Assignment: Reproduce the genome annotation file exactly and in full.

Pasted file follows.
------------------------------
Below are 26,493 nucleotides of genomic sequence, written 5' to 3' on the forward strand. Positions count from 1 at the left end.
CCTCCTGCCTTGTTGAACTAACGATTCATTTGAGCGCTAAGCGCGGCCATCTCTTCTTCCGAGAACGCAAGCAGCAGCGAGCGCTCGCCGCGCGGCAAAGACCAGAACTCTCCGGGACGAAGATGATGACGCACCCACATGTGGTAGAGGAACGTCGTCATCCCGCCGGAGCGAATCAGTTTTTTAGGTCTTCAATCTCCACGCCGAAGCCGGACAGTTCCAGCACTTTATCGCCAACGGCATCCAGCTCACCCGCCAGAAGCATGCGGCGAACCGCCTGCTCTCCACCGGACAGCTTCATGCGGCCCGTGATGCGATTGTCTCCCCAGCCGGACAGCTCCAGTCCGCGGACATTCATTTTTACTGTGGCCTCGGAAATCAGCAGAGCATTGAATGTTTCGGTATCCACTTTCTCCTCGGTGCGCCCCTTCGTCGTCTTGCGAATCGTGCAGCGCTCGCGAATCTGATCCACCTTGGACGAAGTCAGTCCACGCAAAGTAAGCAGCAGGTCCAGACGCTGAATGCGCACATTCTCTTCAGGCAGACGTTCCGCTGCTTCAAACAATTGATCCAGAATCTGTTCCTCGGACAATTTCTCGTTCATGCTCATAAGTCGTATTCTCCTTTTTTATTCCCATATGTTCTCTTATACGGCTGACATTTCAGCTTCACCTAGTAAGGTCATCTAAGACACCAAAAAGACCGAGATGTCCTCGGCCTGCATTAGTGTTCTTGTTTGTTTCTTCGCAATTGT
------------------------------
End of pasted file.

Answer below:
Below are 26,493 nucleotides of genomic sequence, written 5' to 3' on the forward strand. Positions count from 1 at the left end.
CCTCCTGCCTTGTTGAACTAACGATTCATTTGAGCGCTAAGCGCGGCCATCTCTTCTTCCGAGAACGCAAGCAGCAGCGAGCGCTCGCCGCGCGGCAAAGACCAGAACTCTCCGGGACGAAGATGATGACGCACCCACATGTGGTAGAGGAACGTCGTCATCCCGCCGGAGCGAATCAGTTTTTTAGGTCTTCAATCTCCACGCCGAAGCCGGACAGTTCCAGCACTTTATCGCCAACGGCATCCAGCTCACCCGCCAGAAGCATGCGGCGAACCGCCTGCTCTCCACCGGACAGCTTCATGCGGCCCGTGATGCGATTGTCTCCCCAGCCGGACAGCTCCAGTCCGCGGACATTCATTTTTACTGTGGCCTCGGAAATCAGCAGAGCATTGAATGTTTCGGTATCCACTTTCTCCTCGGTGCGCCCCTTCGTCGTCTTGCGAATCGTGCAGCGCTCGCGAATCTGATCCACCTTGGACGAAGTCAGTCCACGCAAAGTAAGCAGCAGGTCCAGACGCTGAATGCGCACATTCTCTTCAGGCAGACGTTCCGCTGCTTCAAACAATTGATCCAGAATCTGTTCCTCGGACAATTTCTCGTTCATGCTCATAAGTCGTATTCTCCTTTTTTATTCCCATATGTTCTCTTATACGGCTGACATTTCAGCTTCACCTAGTAAGGTCATCTAAGACACCAAAAAGACCGAGATGTCCTCGGCCTGCATTAGTGTTCTTGTTTGTTTCTTCGCAATTGT